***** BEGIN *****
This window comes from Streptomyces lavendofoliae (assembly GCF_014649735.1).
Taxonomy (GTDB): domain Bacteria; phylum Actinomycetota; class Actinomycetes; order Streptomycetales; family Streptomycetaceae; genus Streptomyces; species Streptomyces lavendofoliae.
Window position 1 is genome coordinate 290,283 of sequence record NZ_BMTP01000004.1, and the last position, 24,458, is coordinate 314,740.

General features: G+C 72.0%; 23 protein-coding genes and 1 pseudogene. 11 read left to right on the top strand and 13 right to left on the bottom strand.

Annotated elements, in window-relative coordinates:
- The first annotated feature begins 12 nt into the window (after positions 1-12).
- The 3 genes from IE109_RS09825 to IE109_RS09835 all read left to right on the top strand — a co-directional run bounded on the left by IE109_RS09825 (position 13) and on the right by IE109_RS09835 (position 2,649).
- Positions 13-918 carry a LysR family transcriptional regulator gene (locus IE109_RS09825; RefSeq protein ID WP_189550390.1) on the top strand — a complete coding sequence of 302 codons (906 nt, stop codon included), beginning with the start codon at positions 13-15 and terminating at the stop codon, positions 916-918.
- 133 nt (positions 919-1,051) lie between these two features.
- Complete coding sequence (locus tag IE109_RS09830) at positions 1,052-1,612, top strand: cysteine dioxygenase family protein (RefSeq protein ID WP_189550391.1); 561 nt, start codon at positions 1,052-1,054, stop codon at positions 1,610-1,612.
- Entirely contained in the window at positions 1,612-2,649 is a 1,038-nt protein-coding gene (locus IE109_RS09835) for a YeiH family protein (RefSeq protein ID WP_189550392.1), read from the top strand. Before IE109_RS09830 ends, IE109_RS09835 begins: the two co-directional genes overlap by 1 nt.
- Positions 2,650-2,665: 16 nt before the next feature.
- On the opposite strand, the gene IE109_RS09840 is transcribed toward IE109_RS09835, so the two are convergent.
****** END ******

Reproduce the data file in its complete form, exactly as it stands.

This window comes from Streptomyces lavendofoliae (assembly GCF_014649735.1).
Taxonomy (GTDB): domain Bacteria; phylum Actinomycetota; class Actinomycetes; order Streptomycetales; family Streptomycetaceae; genus Streptomyces; species Streptomyces lavendofoliae.
Window position 1 is genome coordinate 290,283 of sequence record NZ_BMTP01000004.1, and the last position, 24,458, is coordinate 314,740.

General features: G+C 72.0%; 23 protein-coding genes and 1 pseudogene. 11 read left to right on the top strand and 13 right to left on the bottom strand.

Annotated elements, in window-relative coordinates:
- The first annotated feature begins 12 nt into the window (after positions 1-12).
- The 3 genes from IE109_RS09825 to IE109_RS09835 all read left to right on the top strand — a co-directional run bounded on the left by IE109_RS09825 (position 13) and on the right by IE109_RS09835 (position 2,649).
- Positions 13-918 carry a LysR family transcriptional regulator gene (locus IE109_RS09825; RefSeq protein ID WP_189550390.1) on the top strand — a complete coding sequence of 302 codons (906 nt, stop codon included), beginning with the start codon at positions 13-15 and terminating at the stop codon, positions 916-918.
- 133 nt (positions 919-1,051) lie between these two features.
- Complete coding sequence (locus tag IE109_RS09830) at positions 1,052-1,612, top strand: cysteine dioxygenase family protein (RefSeq protein ID WP_189550391.1); 561 nt, start codon at positions 1,052-1,054, stop codon at positions 1,610-1,612.
- Entirely contained in the window at positions 1,612-2,649 is a 1,038-nt protein-coding gene (locus IE109_RS09835) for a YeiH family protein (RefSeq protein ID WP_189550392.1), read from the top strand. Before IE109_RS09830 ends, IE109_RS09835 begins: the two co-directional genes overlap by 1 nt.
- Positions 2,650-2,665: 16 nt before the next feature.
- On the opposite strand, the gene IE109_RS09840 is transcribed toward IE109_RS09835, so the two are convergent.